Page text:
beach drag

onerescuerbeachdrag2010 148 pixels: lifeguard practices a beach drag A beach drag method of removal from water is used in shallow water on a sloping shore or beach, or a zero depth exit at a pool. It works well with a heavy or unconscious victim. Do not use a beach drag if you suspect the victim has a head, neck or back injury.

The Beach Drag is described the 2017 American Red Cross Lifeguarding Manual on page 190:

    “Stand behind the victim and grasp him or her under the armpits, supporting the victim’s head as much as possible with the forearms. Let the rescue tube trail behind, being careful not to trip on the tube or line. If another lifeguard is available to assist, each of you should grasp the victim under the armpit and support the head.
    Walk backward and drag the victim to the shore. Use your legs, not your back.
    Remove the victim completely from the water, then assess the victim and provide appropriate care”

The International Life Saving Federation (ILSF) has some additional notes on why lifeguards do it this way.

“For centuries, people have believed that water should be drained from the lungs of a drowning victim as an essential part of the effort to revive them. In the 18th century, this was the main reason given for placing the victim in a head-down position (HD) on sloping beaches. This position was subsequently adopted by many lifesavers throughout the world.”

But all recent research shows that trying to drain water is not necessary, and a waste of time, as massive amounts of water are usually not aspirated “Massive aspiration of water is seldom observed in humans who arrive at the hospital alive… Approximately 85% of people who die in the water and a much larger number who are resuscitated aspirate 22ml/kg or less and only about 15% of those who die aspirate an amount greater than this.”

… A head-down position is more likely to cause vomiting than a “head in the same level as the trunk – HT position”… head-down “increases the likelihood of regurgitation of gastric content (vomit). Presence of vomit in the airway can result in aspiration of vomit by the victim. It obstructs resuscitation efforts. The presence of vomit can be discouraging to rescuers, particularly those using mouth-to-mouth resuscitation”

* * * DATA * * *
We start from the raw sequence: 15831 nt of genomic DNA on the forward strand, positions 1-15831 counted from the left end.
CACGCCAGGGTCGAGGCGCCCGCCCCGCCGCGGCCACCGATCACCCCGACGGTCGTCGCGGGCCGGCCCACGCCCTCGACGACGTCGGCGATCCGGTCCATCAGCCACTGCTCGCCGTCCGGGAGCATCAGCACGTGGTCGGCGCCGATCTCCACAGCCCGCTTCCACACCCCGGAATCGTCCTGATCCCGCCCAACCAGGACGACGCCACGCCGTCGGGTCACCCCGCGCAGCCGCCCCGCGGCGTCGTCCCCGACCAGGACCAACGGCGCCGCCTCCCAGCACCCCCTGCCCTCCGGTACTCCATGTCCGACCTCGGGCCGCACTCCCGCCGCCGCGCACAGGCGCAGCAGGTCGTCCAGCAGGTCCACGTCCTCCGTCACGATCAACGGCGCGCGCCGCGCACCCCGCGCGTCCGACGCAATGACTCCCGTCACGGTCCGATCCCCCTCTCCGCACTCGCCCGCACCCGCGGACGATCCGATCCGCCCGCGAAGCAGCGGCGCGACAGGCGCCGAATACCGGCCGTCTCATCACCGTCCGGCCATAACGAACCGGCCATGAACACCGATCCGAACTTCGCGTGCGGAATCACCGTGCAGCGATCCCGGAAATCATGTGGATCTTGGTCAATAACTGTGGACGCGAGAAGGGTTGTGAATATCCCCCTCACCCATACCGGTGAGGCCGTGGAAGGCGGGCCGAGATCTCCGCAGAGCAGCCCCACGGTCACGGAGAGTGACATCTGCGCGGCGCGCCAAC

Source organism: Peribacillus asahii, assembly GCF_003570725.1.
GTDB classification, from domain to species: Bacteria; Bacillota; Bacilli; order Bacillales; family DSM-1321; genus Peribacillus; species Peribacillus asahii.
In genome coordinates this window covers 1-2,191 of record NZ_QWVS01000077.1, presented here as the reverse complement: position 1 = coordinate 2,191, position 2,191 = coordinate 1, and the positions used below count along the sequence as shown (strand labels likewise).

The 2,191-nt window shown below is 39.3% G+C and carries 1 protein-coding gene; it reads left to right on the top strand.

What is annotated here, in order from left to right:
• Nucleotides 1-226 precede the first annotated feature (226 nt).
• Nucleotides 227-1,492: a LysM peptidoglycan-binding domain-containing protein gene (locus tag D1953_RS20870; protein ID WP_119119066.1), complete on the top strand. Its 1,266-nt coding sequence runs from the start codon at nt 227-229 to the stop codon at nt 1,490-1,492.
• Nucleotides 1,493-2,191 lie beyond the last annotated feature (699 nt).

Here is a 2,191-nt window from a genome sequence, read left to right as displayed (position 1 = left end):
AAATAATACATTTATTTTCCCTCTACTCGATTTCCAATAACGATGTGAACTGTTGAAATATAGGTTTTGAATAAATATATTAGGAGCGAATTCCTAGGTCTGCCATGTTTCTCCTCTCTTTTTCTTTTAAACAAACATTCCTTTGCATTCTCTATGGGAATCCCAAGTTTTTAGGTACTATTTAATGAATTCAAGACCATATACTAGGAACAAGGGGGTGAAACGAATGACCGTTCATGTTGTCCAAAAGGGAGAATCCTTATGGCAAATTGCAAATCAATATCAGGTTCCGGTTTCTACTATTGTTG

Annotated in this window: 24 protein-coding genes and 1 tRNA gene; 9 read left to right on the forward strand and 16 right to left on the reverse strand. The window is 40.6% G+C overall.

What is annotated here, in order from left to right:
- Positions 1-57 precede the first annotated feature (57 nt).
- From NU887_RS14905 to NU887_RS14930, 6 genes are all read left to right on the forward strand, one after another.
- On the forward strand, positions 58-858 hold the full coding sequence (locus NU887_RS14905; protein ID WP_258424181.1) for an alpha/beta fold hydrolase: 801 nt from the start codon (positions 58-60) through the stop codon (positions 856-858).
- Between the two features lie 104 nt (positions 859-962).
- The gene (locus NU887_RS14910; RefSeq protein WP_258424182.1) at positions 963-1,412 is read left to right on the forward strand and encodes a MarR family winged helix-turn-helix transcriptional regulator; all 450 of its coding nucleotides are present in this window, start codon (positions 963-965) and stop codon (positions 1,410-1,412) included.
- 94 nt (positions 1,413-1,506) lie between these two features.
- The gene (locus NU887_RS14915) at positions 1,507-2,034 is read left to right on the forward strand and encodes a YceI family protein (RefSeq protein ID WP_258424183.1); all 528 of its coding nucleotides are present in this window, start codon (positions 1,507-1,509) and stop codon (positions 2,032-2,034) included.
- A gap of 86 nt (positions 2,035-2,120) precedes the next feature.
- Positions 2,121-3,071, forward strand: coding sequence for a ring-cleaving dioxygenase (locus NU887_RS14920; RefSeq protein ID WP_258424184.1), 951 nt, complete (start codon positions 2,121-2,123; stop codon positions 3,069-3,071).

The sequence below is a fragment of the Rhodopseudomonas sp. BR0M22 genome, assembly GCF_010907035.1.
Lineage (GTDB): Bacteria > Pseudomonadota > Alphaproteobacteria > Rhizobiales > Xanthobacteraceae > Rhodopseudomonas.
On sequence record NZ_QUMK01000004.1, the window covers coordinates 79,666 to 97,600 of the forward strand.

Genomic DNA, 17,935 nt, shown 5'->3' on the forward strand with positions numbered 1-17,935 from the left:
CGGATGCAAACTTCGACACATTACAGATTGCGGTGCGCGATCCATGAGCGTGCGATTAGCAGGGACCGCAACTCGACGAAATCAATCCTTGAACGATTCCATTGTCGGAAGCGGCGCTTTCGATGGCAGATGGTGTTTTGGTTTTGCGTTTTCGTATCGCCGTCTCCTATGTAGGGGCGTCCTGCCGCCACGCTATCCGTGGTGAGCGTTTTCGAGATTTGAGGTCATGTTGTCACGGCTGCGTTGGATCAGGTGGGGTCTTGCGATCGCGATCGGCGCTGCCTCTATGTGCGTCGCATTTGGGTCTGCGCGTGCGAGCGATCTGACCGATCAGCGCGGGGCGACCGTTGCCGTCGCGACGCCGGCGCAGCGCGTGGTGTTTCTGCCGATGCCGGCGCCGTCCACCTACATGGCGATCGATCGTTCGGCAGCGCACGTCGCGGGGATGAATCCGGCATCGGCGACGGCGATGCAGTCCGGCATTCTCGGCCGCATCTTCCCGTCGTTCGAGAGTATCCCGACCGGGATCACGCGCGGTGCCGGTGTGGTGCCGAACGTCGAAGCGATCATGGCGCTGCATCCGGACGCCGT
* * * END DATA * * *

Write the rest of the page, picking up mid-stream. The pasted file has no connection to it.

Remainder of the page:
And the ILSF reminds us to move the victim far enough up the beach to be away from moving waves.

If the first rescuer needs to do CPR they should be in a position with their back to the water. If they move to the uphill side of the victim they are more likely to fall over the victim as they do compressions.

You can read more at the International Life Saving Federation Medical Policy Statement Positioning of Patients on a Sloping Beach:

and click on positioning a patient on a sloping beach

At a steep beach it is often policy for a rescuer of an unconscious victim to do a partial u-turn and place the victim parallel to the shore line, rather than pulling them directly up onto the shore.

If we don’t, the victim’s head could be quite higher than their feet and any CPR you would do would not work very well at getting oxygen to the brain when working against gravity.

A 2012 Red Cross waterfront lifeguard skills video shows it happening this way but does not talk about it.

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(Note to on-line users not in my classes: this is a study sheet. It is not complete instruction in doing rescues or the topic named in the webpage title.)

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See also:

details about How To Call 911
what to do if you dial 911 by mistake
advice for using a cell phone to call 911
situations to NOT call 911
and the answer to the question; “Why Shouldn’t I Just Drive the Patient Myself” instead of getting an ambulance

How to rescue a drowning victim using a reaching assist or a shepherd’s crook

reaching assist handhold:
underwater sheperd's crook: